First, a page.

Any startup’s journey to success begins with a great team. The team will determine whether the startup turns into a business module or a thing of the past. According to statistics, not having the right team is the third-highest factor (accounts for 23%) behind the failure of startups. And the startup failure rate itself is forty-four percent. There’s no such thing as a startup having a sole owner. If you come across successful startup stories, you will find that they owe all their success to the team. If you’re thinking of launching your very own startup, make sure you have a great team.
What makes a successful startup team you might ask ?
‘A team that believes in the vision and works tirelessly to achieve it’ is an answer that gets an A+. Unfortunately, it is slightly more complicated than that.
When we break down what makes a great team, we arrive at this conclusion:
It starts with your vision. Self-aware teams have fared better than teams with no clear thought process. Dedication and perseverance are great qualities to have, but if they were the only ones necessary, the failure rate of startups would be less. Everyone needs to be in the same boat and row in the same direction. That will get you ahead. But every startup needs an edge. Then what is that edge?
It is what makes your crew WANT to row in the same direction and a willingness to work with others to make it happen. In order to make that happen, you have to convince each and every person in your team and make them believe in your vision. Your vision must ultimately result in making your customer’s life better. Every team member must individually feel responsible for that. Only then will they give their heart, soul, and maybe even throw in an arm and a leg to see your vision come true.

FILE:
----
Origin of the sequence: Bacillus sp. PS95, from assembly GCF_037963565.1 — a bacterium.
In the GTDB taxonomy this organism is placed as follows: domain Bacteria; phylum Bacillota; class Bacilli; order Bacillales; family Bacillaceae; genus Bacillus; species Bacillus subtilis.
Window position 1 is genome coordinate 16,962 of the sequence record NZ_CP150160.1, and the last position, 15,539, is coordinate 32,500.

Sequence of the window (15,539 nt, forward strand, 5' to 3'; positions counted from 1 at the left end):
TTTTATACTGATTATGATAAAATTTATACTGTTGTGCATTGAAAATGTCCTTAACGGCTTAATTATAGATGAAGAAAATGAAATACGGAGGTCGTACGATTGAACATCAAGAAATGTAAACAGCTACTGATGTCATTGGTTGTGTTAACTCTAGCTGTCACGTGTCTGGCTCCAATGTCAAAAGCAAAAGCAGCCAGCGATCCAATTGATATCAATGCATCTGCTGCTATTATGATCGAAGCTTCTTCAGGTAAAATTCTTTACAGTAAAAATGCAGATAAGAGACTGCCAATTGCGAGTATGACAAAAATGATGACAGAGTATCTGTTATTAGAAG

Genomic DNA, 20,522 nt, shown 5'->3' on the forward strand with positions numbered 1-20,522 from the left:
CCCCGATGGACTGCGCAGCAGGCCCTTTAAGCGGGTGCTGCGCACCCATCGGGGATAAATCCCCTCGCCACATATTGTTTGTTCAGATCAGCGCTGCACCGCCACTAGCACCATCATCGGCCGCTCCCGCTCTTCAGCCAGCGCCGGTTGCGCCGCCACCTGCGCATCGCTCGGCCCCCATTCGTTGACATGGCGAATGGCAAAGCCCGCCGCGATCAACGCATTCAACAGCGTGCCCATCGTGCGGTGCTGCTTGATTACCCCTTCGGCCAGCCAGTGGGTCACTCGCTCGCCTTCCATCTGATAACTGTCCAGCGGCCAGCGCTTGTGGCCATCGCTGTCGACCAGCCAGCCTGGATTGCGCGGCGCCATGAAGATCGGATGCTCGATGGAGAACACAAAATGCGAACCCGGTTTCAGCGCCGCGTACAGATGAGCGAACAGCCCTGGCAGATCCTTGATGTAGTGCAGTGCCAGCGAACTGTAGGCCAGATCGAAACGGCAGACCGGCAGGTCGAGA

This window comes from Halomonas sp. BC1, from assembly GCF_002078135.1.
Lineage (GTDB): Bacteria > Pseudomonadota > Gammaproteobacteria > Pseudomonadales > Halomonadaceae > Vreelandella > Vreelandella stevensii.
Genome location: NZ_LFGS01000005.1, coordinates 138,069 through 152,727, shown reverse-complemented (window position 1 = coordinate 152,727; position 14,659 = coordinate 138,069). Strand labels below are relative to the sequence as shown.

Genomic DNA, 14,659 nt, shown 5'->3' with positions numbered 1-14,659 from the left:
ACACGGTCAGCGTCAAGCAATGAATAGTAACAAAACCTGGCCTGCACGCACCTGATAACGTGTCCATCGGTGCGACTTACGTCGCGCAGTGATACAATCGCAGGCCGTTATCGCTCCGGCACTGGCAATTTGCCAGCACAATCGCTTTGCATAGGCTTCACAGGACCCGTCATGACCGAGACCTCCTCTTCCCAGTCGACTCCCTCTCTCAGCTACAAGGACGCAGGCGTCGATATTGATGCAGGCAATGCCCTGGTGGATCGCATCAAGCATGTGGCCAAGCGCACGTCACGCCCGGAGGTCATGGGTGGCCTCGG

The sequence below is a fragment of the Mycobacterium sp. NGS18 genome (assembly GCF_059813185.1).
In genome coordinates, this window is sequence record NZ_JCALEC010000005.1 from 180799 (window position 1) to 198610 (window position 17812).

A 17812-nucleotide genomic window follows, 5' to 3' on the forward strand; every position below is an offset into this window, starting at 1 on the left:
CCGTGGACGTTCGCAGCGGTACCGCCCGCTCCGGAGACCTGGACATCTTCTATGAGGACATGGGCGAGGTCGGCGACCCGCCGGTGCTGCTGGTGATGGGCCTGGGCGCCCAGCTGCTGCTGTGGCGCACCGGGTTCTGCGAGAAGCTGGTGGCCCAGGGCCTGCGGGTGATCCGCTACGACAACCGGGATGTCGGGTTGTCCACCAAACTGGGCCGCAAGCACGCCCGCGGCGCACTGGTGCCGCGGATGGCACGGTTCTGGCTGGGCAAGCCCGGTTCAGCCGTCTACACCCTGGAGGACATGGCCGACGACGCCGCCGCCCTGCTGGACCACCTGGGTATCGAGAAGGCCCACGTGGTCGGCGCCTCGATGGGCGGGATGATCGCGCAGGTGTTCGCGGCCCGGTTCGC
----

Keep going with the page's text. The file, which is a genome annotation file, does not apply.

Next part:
The Hiring Process
What is the process to hire a dream team? There is neither a rule book nor an HR in your case. The process is tough and will send you somersaulting for suitable hires. A potential hire is one with a great attitude. If that person is smart and gets things done in time, recruit him/her. A likable personality is a bonus. Scout colleges, browse LinkedIn profiles, network with your circle. Sell them your vision. Define startup roles and responsibilities accordingly. Hiring five managers because they are excellent is a hiring disaster. Take only the people you need.
However, cooperation is slightly more important than talent in the beginning stages. A team with a tight bond is more likely to achieve success than one in a constant state of the cold war. Never settle. If your vision excites them as much as it excites you, hire them! An important thing to remember when interviewing a candidate is to see if they will stay with you at least until the startup is solid. A good way to ensure that is to have a transparent contract binding them for a stipulated time.
That being said, recruit as if you were recruiting for a business and not a startup. That way you don’t have to hunt for a new core team when your startup turns into a full-fledged business. Beware of bad hires. A bad hire in a corporation results in a loss of time and money. A bad hire in a startup is a recipe for failure.
What Must Your Team Be Made Up of ?